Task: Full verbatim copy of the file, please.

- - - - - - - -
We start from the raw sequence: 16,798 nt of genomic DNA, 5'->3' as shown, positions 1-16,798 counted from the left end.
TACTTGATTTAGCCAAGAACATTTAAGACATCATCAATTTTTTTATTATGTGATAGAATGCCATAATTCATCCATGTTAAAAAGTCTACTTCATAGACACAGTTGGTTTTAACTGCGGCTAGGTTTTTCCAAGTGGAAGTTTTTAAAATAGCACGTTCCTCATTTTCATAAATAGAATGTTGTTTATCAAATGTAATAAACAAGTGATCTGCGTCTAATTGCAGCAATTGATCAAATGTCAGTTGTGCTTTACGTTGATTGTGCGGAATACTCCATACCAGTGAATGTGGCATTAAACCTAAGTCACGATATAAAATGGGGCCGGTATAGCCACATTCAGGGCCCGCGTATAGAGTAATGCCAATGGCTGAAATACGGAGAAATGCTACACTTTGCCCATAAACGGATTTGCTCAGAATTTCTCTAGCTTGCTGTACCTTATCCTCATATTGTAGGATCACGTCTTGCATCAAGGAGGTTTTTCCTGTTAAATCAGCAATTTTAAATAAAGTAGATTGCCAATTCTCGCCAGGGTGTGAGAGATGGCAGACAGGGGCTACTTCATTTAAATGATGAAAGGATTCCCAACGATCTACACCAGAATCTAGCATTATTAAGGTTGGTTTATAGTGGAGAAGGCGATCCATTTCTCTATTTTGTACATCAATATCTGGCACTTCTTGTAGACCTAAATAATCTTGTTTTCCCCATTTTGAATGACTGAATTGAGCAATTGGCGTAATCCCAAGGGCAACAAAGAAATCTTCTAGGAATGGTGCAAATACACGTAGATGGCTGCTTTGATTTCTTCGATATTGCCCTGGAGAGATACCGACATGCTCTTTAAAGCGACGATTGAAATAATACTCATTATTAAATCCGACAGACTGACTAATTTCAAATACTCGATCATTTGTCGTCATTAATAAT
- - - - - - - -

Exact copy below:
We start from the raw sequence: 16,798 nt of genomic DNA, 5'->3' as shown, positions 1-16,798 counted from the left end.
TACTTGATTTAGCCAAGAACATTTAAGACATCATCAATTTTTTTATTATGTGATAGAATGCCATAATTCATCCATGTTAAAAAGTCTACTTCATAGACACAGTTGGTTTTAACTGCGGCTAGGTTTTTCCAAGTGGAAGTTTTTAAAATAGCACGTTCCTCATTTTCATAAATAGAATGTTGTTTATCAAATGTAATAAACAAGTGATCTGCGTCTAATTGCAGCAATTGATCAAATGTCAGTTGTGCTTTACGTTGATTGTGCGGAATACTCCATACCAGTGAATGTGGCATTAAACCTAAGTCACGATATAAAATGGGGCCGGTATAGCCACATTCAGGGCCCGCGTATAGAGTAATGCCAATGGCTGAAATACGGAGAAATGCTACACTTTGCCCATAAACGGATTTGCTCAGAATTTCTCTAGCTTGCTGTACCTTATCCTCATATTGTAGGATCACGTCTTGCATCAAGGAGGTTTTTCCTGTTAAATCAGCAATTTTAAATAAAGTAGATTGCCAATTCTCGCCAGGGTGTGAGAGATGGCAGACAGGGGCTACTTCATTTAAATGATGAAAGGATTCCCAACGATCTACACCAGAATCTAGCATTATTAAGGTTGGTTTATAGTGGAGAAGGCGATCCATTTCTCTATTTTGTACATCAATATCTGGCACTTCTTGTAGACCTAAATAATCTTGTTTTCCCCATTTTGAATGACTGAATTGAGCAATTGGCGTAATCCCAAGGGCAACAAAGAAATCTTCTAGGAATGGTGCAAATACACGTAGATGGCTGCTTTGATTTCTTCGATATTGCCCTGGAGAGATACCGACATGCTCTTTAAAGCGACGATTGAAATAATACTCATTATTAAATCCGACAGACTGACTAATTTCAAATACTCGATCATTTGTCGTCATTAATAAT